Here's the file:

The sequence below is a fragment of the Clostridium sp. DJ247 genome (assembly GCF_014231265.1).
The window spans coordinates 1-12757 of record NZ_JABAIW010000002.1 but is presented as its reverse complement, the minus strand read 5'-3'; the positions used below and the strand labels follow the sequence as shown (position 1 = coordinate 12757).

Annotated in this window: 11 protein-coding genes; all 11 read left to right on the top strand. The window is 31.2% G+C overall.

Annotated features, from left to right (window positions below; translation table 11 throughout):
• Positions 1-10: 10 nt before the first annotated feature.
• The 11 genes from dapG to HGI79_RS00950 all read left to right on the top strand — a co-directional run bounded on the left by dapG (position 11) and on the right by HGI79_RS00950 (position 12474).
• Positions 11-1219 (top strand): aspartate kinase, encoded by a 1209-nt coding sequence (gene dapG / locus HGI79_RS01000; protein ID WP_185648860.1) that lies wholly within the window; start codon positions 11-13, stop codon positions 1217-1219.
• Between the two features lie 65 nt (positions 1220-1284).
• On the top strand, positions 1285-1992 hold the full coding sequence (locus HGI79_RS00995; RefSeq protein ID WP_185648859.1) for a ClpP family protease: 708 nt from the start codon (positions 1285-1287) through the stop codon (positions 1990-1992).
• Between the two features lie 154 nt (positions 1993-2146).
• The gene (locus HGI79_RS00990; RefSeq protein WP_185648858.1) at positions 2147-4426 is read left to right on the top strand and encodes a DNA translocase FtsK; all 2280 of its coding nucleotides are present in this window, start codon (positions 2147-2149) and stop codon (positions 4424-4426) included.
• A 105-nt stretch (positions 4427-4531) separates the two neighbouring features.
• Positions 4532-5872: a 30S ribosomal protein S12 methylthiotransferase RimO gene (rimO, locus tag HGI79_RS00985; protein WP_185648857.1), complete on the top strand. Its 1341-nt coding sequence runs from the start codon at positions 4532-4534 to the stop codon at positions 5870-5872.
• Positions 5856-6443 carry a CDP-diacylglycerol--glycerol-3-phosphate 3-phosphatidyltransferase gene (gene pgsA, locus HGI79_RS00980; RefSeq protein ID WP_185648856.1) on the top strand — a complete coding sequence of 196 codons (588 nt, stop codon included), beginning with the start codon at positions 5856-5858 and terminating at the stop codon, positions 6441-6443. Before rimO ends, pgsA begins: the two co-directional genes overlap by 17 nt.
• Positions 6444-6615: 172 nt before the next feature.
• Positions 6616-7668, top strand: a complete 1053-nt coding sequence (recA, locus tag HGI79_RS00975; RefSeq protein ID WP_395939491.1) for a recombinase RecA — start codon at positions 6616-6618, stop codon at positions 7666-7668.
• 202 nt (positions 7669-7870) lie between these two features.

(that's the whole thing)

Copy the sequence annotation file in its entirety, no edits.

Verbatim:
The sequence below is a fragment of the Clostridium sp. DJ247 genome (assembly GCF_014231265.1).
The window spans coordinates 1-12757 of record NZ_JABAIW010000002.1 but is presented as its reverse complement, the minus strand read 5'-3'; the positions used below and the strand labels follow the sequence as shown (position 1 = coordinate 12757).

Annotated in this window: 11 protein-coding genes; all 11 read left to right on the top strand. The window is 31.2% G+C overall.

Annotated features, from left to right (window positions below; translation table 11 throughout):
• Positions 1-10: 10 nt before the first annotated feature.
• The 11 genes from dapG to HGI79_RS00950 all read left to right on the top strand — a co-directional run bounded on the left by dapG (position 11) and on the right by HGI79_RS00950 (position 12474).
• Positions 11-1219 (top strand): aspartate kinase, encoded by a 1209-nt coding sequence (gene dapG / locus HGI79_RS01000; protein ID WP_185648860.1) that lies wholly within the window; start codon positions 11-13, stop codon positions 1217-1219.
• Between the two features lie 65 nt (positions 1220-1284).
• On the top strand, positions 1285-1992 hold the full coding sequence (locus HGI79_RS00995; RefSeq protein ID WP_185648859.1) for a ClpP family protease: 708 nt from the start codon (positions 1285-1287) through the stop codon (positions 1990-1992).
• Between the two features lie 154 nt (positions 1993-2146).
• The gene (locus HGI79_RS00990; RefSeq protein WP_185648858.1) at positions 2147-4426 is read left to right on the top strand and encodes a DNA translocase FtsK; all 2280 of its coding nucleotides are present in this window, start codon (positions 2147-2149) and stop codon (positions 4424-4426) included.
• A 105-nt stretch (positions 4427-4531) separates the two neighbouring features.
• Positions 4532-5872: a 30S ribosomal protein S12 methylthiotransferase RimO gene (rimO, locus tag HGI79_RS00985; protein WP_185648857.1), complete on the top strand. Its 1341-nt coding sequence runs from the start codon at positions 4532-4534 to the stop codon at positions 5870-5872.
• Positions 5856-6443 carry a CDP-diacylglycerol--glycerol-3-phosphate 3-phosphatidyltransferase gene (gene pgsA, locus HGI79_RS00980; RefSeq protein ID WP_185648856.1) on the top strand — a complete coding sequence of 196 codons (588 nt, stop codon included), beginning with the start codon at positions 5856-5858 and terminating at the stop codon, positions 6441-6443. Before rimO ends, pgsA begins: the two co-directional genes overlap by 17 nt.
• Positions 6444-6615: 172 nt before the next feature.
• Positions 6616-7668, top strand: a complete 1053-nt coding sequence (recA, locus tag HGI79_RS00975; RefSeq protein ID WP_395939491.1) for a recombinase RecA — start codon at positions 6616-6618, stop codon at positions 7666-7668.
• 202 nt (positions 7669-7870) lie between these two features.